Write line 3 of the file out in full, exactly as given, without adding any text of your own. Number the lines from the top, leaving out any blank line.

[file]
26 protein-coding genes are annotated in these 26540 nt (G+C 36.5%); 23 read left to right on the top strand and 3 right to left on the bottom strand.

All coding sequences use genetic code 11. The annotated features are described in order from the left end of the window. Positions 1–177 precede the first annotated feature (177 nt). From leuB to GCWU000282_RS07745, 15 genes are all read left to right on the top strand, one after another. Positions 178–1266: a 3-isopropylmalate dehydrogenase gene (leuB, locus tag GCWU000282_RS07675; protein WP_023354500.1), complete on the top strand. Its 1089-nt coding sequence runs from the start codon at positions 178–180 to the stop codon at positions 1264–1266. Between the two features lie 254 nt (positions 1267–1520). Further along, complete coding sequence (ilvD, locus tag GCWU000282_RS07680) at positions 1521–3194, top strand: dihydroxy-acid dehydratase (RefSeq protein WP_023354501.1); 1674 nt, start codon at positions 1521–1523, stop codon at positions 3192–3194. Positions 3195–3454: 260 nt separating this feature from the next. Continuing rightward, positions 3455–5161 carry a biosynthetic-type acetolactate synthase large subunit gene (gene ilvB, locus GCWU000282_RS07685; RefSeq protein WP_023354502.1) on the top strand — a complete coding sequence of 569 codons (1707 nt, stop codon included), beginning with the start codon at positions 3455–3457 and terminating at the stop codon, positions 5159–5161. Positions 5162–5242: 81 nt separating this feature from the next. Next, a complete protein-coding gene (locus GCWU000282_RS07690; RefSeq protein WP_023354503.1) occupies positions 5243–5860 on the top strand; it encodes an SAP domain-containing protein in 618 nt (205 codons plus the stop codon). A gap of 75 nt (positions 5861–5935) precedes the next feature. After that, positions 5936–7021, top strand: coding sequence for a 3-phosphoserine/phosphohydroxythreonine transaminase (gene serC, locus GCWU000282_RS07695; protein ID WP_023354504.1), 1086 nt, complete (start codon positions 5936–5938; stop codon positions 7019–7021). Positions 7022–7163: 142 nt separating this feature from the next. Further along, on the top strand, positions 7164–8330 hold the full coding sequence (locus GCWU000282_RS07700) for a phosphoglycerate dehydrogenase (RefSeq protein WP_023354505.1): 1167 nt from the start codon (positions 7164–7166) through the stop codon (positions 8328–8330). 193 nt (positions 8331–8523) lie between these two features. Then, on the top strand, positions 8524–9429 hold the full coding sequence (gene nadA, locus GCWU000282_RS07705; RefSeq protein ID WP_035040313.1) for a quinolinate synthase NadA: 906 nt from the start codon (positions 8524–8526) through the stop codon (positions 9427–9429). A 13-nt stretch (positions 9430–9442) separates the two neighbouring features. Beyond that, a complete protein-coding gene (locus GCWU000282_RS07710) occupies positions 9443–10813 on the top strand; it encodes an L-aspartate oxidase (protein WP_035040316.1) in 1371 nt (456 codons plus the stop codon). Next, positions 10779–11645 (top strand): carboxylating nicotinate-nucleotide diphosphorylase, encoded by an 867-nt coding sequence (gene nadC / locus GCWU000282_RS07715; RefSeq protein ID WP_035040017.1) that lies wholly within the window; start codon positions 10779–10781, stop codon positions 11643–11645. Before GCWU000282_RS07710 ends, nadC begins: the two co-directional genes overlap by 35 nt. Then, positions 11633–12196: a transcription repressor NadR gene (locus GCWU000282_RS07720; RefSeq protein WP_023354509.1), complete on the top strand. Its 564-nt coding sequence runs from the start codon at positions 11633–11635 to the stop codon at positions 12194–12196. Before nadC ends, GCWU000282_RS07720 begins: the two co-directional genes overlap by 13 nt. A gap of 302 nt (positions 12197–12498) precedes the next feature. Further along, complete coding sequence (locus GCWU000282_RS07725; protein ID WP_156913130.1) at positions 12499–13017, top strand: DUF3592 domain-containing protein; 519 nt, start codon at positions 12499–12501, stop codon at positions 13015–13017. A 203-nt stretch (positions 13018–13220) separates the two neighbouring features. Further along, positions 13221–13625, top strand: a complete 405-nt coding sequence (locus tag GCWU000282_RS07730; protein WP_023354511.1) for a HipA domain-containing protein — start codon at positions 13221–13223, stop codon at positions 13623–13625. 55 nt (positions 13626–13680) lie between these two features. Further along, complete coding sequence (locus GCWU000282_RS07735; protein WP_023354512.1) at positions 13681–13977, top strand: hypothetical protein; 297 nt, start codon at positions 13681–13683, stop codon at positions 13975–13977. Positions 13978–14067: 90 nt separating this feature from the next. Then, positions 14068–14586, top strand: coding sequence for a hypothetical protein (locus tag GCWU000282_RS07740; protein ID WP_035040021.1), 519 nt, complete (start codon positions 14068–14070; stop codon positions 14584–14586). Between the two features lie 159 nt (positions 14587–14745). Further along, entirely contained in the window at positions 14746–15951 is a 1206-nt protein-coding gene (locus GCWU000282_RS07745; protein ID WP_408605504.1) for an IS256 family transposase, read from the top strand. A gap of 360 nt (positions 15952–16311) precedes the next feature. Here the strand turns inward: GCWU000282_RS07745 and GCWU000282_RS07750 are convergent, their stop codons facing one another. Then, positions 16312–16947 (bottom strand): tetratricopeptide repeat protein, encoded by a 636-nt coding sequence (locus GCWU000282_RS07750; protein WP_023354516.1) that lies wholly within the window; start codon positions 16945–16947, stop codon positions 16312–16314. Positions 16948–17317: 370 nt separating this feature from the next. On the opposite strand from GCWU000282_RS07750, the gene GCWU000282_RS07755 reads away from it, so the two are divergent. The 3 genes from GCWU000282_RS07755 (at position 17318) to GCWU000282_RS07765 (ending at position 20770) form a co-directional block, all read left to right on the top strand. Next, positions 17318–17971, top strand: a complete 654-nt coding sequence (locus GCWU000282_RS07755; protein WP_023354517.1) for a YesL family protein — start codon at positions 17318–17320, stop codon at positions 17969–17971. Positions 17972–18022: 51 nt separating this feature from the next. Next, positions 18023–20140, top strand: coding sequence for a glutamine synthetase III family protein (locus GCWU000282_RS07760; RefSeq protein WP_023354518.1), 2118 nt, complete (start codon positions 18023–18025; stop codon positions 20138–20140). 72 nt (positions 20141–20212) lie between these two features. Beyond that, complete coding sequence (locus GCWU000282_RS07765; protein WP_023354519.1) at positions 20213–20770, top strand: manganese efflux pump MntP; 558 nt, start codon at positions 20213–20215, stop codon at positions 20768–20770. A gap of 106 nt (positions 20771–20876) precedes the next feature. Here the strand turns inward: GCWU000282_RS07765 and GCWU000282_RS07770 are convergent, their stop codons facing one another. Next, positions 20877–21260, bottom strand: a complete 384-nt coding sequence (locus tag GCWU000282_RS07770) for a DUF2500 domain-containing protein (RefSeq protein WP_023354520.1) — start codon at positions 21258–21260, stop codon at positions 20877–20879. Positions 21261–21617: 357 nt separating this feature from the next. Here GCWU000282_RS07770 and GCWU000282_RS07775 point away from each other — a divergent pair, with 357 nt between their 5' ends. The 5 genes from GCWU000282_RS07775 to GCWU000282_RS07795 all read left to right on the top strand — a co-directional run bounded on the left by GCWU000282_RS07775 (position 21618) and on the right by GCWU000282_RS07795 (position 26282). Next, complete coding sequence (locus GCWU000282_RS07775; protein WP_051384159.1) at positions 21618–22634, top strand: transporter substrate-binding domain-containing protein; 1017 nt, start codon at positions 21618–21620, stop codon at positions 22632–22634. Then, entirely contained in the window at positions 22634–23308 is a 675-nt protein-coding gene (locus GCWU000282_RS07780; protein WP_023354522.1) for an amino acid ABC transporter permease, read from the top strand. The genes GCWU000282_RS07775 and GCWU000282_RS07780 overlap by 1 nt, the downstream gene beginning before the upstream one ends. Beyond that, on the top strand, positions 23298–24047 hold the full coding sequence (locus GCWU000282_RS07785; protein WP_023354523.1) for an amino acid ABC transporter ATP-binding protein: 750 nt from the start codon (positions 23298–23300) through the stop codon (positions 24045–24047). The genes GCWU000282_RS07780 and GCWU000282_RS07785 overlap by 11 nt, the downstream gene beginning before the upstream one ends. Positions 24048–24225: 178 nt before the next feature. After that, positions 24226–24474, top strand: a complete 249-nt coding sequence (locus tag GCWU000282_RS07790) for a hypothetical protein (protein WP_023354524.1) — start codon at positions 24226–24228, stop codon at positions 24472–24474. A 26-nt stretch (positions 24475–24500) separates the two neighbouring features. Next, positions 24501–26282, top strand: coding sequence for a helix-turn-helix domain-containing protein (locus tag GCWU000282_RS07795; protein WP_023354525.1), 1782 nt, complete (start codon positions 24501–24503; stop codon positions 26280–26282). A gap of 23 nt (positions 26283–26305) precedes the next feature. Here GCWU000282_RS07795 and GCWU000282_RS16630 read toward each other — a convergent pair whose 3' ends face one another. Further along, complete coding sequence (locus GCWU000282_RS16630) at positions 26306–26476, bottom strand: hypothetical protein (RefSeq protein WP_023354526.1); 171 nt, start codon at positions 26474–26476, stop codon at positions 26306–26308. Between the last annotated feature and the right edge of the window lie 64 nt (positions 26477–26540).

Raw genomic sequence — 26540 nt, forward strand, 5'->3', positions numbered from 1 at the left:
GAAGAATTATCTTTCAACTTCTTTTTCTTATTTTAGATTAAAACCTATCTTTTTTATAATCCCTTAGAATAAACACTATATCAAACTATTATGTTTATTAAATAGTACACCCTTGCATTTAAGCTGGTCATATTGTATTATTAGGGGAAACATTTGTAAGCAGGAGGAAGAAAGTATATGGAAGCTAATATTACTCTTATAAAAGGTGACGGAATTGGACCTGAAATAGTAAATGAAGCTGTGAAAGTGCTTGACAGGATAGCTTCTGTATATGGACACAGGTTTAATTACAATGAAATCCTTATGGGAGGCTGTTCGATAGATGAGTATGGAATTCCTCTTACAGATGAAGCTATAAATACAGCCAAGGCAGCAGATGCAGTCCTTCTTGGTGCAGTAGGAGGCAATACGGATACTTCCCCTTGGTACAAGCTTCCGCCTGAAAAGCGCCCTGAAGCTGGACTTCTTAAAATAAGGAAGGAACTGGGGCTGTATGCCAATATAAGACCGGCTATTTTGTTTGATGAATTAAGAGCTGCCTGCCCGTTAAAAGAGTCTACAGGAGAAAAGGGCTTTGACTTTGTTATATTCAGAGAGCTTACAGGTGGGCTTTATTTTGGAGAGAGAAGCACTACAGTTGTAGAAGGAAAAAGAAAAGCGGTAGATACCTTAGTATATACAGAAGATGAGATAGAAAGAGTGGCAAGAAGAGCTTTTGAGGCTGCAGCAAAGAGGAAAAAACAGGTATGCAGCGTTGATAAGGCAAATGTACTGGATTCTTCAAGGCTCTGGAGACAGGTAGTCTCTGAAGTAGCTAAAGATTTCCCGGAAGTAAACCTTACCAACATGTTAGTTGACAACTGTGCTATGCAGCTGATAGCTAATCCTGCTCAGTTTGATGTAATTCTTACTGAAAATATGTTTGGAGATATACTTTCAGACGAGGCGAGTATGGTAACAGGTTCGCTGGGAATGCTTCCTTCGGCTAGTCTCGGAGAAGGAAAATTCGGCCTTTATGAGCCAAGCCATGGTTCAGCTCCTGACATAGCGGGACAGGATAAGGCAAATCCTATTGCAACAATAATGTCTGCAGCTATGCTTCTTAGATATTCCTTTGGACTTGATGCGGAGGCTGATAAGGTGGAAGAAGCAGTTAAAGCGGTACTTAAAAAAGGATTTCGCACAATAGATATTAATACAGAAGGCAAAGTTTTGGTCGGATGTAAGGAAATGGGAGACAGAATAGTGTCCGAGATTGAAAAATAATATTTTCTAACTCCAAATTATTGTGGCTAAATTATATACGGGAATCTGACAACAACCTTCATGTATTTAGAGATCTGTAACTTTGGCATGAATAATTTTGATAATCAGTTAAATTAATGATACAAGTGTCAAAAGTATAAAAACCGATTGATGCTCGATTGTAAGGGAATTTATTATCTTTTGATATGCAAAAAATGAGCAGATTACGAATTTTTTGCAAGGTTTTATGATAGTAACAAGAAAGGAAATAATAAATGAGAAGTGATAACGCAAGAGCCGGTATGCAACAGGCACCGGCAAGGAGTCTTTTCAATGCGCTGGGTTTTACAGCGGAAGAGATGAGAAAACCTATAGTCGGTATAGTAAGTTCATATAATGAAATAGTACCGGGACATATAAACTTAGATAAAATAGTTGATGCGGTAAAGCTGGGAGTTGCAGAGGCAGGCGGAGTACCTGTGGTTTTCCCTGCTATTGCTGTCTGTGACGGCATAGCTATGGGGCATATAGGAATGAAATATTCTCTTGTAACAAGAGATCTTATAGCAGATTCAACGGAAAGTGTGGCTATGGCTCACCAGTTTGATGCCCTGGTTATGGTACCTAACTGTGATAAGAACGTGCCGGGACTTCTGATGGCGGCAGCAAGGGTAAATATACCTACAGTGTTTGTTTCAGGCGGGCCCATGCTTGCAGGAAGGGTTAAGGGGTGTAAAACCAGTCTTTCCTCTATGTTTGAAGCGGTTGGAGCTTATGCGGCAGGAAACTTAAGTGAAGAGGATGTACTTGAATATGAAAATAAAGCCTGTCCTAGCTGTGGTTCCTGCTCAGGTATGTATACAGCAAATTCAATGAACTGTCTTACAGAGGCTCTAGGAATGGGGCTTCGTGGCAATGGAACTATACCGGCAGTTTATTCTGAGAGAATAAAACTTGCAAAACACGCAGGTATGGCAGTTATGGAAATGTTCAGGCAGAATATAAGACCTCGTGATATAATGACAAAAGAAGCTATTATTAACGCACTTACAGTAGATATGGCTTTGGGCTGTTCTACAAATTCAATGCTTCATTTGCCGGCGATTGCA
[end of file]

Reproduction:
Raw genomic sequence — 26540 nt, forward strand, 5'->3', positions numbered from 1 at the left: